Ladies: Get ready for Runher Titanic 2018 with our 5K and 10K training programmes
On 21st October 2018 women from all across the country will meet in Belfast’s Titanic Quarter for Runher Titanic 5k & 10k. And with our 8 week training programmes you could be joining them.
Across the year Runher host fun, female-only running events suitable for all levels of fitness and experience. The goal is to get women together to enjoy walking, running or jogging together in some of Northern Ireland’s most iconic settings.
With Runher Titanic 8 weeks away, their team of experts have devised two handy training guides. The 5k plan is designed to help those who have never run before to get off the sofa and get moving, whilst our 10k plan will help those who have already run a 5k race to power up for the 10k! So take up the challenge! Grab some girlfriends or go it alone – you won’t regret the adrenaline rush and the comradery of Runher!
Who can take part?
All women are welcome to enter, with the 5k open to those aged 11 or over and then 10k open to those who are aged 15 or over. You should be in good physical health and should check with your GP before taking up a new exercise regime.
Ready! Steady! Train!
These plans involve running 3 times a week on Tuesday, Thursday and Sunday but you can run on different days if it suits better; just try to avoid running on consecutive days.
- We have advised of daily pace and walk/run combinations to build up your fitness for the races.
- There is a day of “cross training” on each plan which is optional and doesn't have to be the same every week. It could be a 30 minute swim, pilates or yoga class or a cycle.
- Warming up and cooling down should be an important part of your training routine.
- Download your “8 weeks to 5k” Runher training guide
- Download your “8 weeks to 10k” Runher training guide
From a technical point of view, a warm up is a way of increasing your heart rate and circulation around the body prior to exercise. Taking the body through dynamic motions warms up muscles that are usually inactive when resting, such as the glutes or calf muscles, so that when the gun goes off your body is as ready to race as you are!
There are a number of very popular dynamic actions carried out by runners of all abilities, such as ‘high knees’, ‘heel kicks’ and even star jumps to get things moving pre-race, and videos of these actions among many more can easily be found online.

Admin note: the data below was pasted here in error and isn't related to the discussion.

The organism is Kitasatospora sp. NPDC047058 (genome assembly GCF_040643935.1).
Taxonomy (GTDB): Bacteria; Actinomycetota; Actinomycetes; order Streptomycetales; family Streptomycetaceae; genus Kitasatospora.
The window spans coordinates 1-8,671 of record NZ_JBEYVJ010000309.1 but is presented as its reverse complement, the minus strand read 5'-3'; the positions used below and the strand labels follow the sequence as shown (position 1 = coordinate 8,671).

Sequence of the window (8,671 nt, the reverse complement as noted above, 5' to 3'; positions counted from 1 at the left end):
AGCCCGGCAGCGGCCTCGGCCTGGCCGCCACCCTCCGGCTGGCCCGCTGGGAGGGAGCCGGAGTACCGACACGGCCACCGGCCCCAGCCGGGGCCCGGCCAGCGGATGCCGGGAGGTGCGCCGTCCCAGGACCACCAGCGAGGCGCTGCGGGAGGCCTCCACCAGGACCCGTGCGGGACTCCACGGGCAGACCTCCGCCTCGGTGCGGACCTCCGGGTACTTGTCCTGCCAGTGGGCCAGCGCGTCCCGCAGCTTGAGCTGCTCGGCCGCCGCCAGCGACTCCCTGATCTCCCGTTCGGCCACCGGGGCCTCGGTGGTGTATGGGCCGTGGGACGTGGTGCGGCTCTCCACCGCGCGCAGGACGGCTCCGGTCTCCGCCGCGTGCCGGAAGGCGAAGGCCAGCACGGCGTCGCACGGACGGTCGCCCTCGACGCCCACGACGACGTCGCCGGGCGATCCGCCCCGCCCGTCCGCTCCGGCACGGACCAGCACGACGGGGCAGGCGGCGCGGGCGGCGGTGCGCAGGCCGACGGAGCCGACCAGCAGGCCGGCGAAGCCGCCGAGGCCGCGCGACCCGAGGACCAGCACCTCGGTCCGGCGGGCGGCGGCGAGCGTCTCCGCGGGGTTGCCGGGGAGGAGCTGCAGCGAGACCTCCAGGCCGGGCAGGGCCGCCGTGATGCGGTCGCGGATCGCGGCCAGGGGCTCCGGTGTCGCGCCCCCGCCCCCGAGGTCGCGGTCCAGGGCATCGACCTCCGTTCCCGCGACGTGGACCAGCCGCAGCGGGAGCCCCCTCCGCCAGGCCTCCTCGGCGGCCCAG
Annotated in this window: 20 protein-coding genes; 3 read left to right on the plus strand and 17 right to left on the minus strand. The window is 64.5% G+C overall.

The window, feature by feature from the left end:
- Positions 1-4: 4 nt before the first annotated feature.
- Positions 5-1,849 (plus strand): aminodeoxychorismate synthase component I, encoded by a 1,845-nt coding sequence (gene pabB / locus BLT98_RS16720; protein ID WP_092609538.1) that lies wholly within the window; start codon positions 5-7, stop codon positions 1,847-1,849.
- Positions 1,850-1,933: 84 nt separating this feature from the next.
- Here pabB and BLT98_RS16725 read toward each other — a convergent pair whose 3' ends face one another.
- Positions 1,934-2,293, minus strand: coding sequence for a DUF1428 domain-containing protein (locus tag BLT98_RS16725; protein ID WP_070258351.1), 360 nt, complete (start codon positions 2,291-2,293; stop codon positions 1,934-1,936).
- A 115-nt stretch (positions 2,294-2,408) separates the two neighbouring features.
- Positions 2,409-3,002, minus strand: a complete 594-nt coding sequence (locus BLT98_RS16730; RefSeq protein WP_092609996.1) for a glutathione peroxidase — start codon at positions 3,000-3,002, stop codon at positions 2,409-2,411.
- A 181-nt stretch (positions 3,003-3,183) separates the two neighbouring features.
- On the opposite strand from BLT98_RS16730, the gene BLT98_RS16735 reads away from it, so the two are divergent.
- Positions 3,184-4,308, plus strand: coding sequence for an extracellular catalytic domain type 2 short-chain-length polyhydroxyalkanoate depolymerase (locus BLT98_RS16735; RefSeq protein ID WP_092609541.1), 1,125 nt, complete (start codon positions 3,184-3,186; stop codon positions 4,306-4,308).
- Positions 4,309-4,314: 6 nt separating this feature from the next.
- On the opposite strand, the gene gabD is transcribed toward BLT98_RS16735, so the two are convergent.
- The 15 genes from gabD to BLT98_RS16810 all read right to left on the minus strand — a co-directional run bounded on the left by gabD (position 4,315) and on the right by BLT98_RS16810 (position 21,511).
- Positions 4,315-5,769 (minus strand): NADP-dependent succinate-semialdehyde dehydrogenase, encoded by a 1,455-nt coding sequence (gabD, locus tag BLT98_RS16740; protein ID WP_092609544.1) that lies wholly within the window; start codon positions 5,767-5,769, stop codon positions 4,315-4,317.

It may seem obvious but walking and jogging slowly for a couple of minutes is a good way to start any run. Before each run you should walk briskly for 5 minutes and the first part of the run should be at a slower pace.
Throughout your training you will alternate walking and running in order to progress your fitness.
In our 5k programme you will be running at an “easy” pace. It should feel very relaxed and that you can go at that pace for miles and miles. Being able to have a conversation without being very out of breath is a great rule of thumb for this kind of running! Remember, our goal is all about the finish line, not the finish time.
In our 10k programme you will also need to run at a “steady” pace. ‘Steady’ is a moderate pace; faster than “easy” but not running at 100% of your capacity. This is the kind of pace that it would require increasing effort to keep up for a very long time.
Cooling down is carried out post exercise and is a way of transitioning your body to a resting state after intense exercise. It can take the form of a slow jog for 5-20mins, allowing the heart rate to lower gradually. In some cases it can reduce symptoms of dizziness after a very hard effort, and from a long term point of view, ‘cooling down’ or ‘warming down’ effectively encourages faster recovery, so you’ll feel much better on your next run!
Fuel your body!
Fuel your body for running with a well-balanced diet.
- Eat plenty of fruit and vegetables
- Choose protein such as chicken, fish or steak, or alternatively nuts and beans
- Fuel your body for endurance running with bread, pasta, rice and cereals
This is a time when you need to be cautious of what you eat. Foods with too many complex constituents or that are particularly heavy are best avoided as they can cause stomach problems during your race. Simple carbs are always a safe option to fuel up, such as porridge, granola, pancakes or flapjacks!
Energy gels and other supplements are also a very popular option which can be taken before and during exercise. They are very easy to take, and come in different forms - gels, bars, jelly beans, or even dissolving tablets for your water, whichever form you prefer!
It is essential to refuel with the correct food so that the body can recover and prepare itself for your next effort a soon as possible. Eating correctly will also help your body carry out all the muscle repairs and allow the adaptations to take place that make you a faster runner.
The faster you can refuel after exercise the better. Choose something high in protein and nutritious right after your run, such as a protein bar or a fruit smoothie, and then have a good meal afterwards!
So what are you waiting for? Grab your trainers and get running!
Belfast Telegraph Digital